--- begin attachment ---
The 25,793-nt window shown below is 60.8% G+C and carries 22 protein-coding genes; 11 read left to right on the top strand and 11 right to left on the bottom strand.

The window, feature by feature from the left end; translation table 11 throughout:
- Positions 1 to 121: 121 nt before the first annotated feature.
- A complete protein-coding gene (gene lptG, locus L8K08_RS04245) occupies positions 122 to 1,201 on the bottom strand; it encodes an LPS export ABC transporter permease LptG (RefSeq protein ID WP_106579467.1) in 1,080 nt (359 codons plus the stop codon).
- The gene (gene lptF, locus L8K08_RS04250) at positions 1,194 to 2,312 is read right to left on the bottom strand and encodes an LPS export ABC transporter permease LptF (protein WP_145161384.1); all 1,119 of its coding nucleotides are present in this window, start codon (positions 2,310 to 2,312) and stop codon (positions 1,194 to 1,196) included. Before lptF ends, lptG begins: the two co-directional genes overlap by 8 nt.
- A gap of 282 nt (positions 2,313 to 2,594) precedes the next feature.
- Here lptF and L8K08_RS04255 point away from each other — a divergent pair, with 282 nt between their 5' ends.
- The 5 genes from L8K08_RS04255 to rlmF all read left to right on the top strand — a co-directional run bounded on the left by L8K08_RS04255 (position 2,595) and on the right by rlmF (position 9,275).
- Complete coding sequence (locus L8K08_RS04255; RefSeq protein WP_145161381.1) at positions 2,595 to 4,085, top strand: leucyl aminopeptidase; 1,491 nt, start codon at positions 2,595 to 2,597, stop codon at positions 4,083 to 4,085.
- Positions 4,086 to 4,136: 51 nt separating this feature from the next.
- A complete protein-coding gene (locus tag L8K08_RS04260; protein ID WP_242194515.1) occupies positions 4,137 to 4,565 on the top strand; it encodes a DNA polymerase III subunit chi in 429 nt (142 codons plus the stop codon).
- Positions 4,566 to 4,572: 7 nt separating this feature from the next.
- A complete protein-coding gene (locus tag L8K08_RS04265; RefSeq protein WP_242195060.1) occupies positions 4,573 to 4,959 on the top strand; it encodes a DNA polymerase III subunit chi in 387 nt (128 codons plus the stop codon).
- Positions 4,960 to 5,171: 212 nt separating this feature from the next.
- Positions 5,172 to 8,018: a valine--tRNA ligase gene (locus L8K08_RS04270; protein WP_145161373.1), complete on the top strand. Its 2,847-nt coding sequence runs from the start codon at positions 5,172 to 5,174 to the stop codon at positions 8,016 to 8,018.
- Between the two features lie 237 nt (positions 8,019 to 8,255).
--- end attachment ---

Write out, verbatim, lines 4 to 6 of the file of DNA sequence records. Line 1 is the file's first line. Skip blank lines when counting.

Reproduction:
- A complete protein-coding gene (gene lptG, locus L8K08_RS04245) occupies positions 122 to 1,201 on the bottom strand; it encodes an LPS export ABC transporter permease LptG (RefSeq protein ID WP_106579467.1) in 1,080 nt (359 codons plus the stop codon).
- The gene (gene lptF, locus L8K08_RS04250) at positions 1,194 to 2,312 is read right to left on the bottom strand and encodes an LPS export ABC transporter permease LptF (protein WP_145161384.1); all 1,119 of its coding nucleotides are present in this window, start codon (positions 2,310 to 2,312) and stop codon (positions 1,194 to 1,196) included. Before lptF ends, lptG begins: the two co-directional genes overlap by 8 nt.
- A gap of 282 nt (positions 2,313 to 2,594) precedes the next feature.